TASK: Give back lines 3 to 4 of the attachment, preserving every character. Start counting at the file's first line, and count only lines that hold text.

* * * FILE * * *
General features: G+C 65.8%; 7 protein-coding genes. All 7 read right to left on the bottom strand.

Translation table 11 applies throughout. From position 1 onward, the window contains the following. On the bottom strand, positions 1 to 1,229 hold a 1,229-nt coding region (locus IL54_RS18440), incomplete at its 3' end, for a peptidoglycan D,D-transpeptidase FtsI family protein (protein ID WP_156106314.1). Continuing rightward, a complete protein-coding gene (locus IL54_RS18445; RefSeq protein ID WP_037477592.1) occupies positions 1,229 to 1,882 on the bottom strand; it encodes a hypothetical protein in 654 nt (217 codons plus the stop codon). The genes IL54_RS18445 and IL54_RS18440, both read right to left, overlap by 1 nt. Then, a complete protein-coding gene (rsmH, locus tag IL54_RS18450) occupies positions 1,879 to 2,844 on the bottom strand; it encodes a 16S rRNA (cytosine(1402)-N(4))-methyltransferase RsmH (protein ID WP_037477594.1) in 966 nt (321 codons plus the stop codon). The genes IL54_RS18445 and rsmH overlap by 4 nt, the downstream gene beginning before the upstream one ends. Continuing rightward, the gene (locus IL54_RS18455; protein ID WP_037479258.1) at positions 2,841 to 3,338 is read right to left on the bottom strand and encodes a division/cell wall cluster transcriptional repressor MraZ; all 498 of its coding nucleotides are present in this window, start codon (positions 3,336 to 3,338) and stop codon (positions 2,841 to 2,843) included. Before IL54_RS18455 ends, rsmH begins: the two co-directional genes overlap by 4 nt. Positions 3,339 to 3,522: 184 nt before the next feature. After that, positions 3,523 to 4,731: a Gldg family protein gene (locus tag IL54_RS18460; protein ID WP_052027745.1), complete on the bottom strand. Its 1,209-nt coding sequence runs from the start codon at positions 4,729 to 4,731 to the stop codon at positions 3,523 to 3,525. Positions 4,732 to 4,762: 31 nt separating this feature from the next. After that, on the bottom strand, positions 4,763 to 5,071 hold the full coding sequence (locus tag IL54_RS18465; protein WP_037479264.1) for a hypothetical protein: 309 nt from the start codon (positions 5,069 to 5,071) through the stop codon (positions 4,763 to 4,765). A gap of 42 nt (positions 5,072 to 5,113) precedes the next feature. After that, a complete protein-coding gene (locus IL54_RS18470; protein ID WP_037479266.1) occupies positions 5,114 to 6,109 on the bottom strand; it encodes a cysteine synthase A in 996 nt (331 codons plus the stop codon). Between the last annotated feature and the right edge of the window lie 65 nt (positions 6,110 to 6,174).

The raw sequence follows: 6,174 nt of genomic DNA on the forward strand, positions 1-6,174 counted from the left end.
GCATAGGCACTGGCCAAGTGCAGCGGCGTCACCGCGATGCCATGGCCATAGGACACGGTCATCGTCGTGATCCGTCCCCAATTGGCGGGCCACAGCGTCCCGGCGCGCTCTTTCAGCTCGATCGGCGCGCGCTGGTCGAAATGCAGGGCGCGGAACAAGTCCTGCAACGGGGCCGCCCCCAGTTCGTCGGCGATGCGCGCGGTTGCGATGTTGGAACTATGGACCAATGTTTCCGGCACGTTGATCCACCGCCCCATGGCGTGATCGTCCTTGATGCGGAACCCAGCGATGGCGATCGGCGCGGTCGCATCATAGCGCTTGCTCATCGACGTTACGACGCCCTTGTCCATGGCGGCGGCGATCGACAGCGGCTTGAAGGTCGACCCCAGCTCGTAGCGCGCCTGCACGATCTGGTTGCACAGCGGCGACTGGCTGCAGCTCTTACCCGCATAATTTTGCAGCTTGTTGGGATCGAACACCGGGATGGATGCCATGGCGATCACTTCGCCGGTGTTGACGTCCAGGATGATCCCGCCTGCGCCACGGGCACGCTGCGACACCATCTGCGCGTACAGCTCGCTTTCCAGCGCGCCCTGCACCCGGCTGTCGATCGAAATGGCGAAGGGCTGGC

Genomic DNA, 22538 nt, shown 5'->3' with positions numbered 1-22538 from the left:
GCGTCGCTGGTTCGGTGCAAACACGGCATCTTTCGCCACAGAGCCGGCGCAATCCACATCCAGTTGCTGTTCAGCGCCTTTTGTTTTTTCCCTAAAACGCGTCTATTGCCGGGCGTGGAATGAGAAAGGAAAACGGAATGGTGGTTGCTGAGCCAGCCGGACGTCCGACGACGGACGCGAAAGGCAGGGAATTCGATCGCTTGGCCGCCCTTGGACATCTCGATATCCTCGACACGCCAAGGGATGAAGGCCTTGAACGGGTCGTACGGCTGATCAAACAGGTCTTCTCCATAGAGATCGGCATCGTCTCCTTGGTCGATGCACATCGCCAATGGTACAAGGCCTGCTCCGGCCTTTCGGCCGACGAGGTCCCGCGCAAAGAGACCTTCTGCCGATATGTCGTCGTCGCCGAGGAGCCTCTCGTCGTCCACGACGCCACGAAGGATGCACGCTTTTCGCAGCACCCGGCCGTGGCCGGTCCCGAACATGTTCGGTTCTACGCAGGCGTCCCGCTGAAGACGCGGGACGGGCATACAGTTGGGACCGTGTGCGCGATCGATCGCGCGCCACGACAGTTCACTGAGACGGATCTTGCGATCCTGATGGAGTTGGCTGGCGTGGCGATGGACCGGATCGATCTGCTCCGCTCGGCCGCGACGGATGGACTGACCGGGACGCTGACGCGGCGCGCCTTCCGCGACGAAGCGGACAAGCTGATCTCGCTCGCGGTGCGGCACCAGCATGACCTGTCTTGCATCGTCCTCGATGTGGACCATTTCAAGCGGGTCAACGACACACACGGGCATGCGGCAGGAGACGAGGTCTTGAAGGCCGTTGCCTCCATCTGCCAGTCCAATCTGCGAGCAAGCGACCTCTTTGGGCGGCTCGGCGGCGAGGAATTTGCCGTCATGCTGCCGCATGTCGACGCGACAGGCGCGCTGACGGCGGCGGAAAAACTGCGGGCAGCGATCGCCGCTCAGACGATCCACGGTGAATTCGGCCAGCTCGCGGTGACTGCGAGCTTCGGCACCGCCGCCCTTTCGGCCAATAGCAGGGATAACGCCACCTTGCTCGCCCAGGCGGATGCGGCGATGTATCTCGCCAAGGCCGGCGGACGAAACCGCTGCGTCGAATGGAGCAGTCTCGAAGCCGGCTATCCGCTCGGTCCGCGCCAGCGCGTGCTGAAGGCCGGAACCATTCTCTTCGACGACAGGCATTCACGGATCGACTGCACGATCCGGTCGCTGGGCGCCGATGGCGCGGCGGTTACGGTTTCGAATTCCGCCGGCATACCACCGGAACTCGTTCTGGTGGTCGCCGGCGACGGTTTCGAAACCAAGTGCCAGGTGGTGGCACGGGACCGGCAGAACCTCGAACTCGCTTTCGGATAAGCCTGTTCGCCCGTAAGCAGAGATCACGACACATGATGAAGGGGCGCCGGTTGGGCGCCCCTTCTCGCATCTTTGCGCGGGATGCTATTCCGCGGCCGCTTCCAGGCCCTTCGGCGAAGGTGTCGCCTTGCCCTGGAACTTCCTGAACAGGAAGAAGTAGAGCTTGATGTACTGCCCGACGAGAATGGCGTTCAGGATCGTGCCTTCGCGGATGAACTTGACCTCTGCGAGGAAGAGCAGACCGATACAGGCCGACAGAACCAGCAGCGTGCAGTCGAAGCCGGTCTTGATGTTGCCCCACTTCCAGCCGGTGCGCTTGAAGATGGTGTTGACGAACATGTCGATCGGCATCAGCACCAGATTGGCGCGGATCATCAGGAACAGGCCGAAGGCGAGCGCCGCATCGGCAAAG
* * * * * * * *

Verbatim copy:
The raw sequence follows: 6,174 nt of genomic DNA on the forward strand, positions 1-6,174 counted from the left end.
GCATAGGCACTGGCCAAGTGCAGCGGCGTCACCGCGATGCCATGGCCATAGGACACGGTCATCGTCGTGATCCGTCCCCAATTGGCGGGCCACAGCGTCCCGGCGCGCTCTTTCAGCTCGATCGGCGCGCGCTGGTCGAAATGCAGGGCGCGGAACAAGTCCTGCAACGGGGCCGCCCCCAGTTCGTCGGCGATGCGCGCGGTTGCGATGTTGGAACTATGGACCAATGTTTCCGGCACGTTGATCCACCGCCCCATGGCGTGATCGTCCTTGATGCGGAACCCAGCGATGGCGATCGGCGCGGTCGCATCATAGCGCTTGCTCATCGACGTTACGACGCCCTTGTCCATGGCGGCGGCGATCGACAGCGGCTTGAAGGTCGACCCCAGCTCGTAGCGCGCCTGCACGATCTGGTTGCACAGCGGCGACTGGCTGCAGCTCTTACCCGCATAATTTTGCAGCTTGTTGGGATCGAACACCGGGATGGATGCCATGGCGATCACTTCGCCGGTGTTGACGTCCAGGATGATCCCGCCTGCGCCACGGGCACGCTGCGACACCATCTGCGCGTACAGCTCGCTTTCCAGCGCGCCCTGCACCCGGCTGTCGATCGAAATGGCGAAGGGCTGGC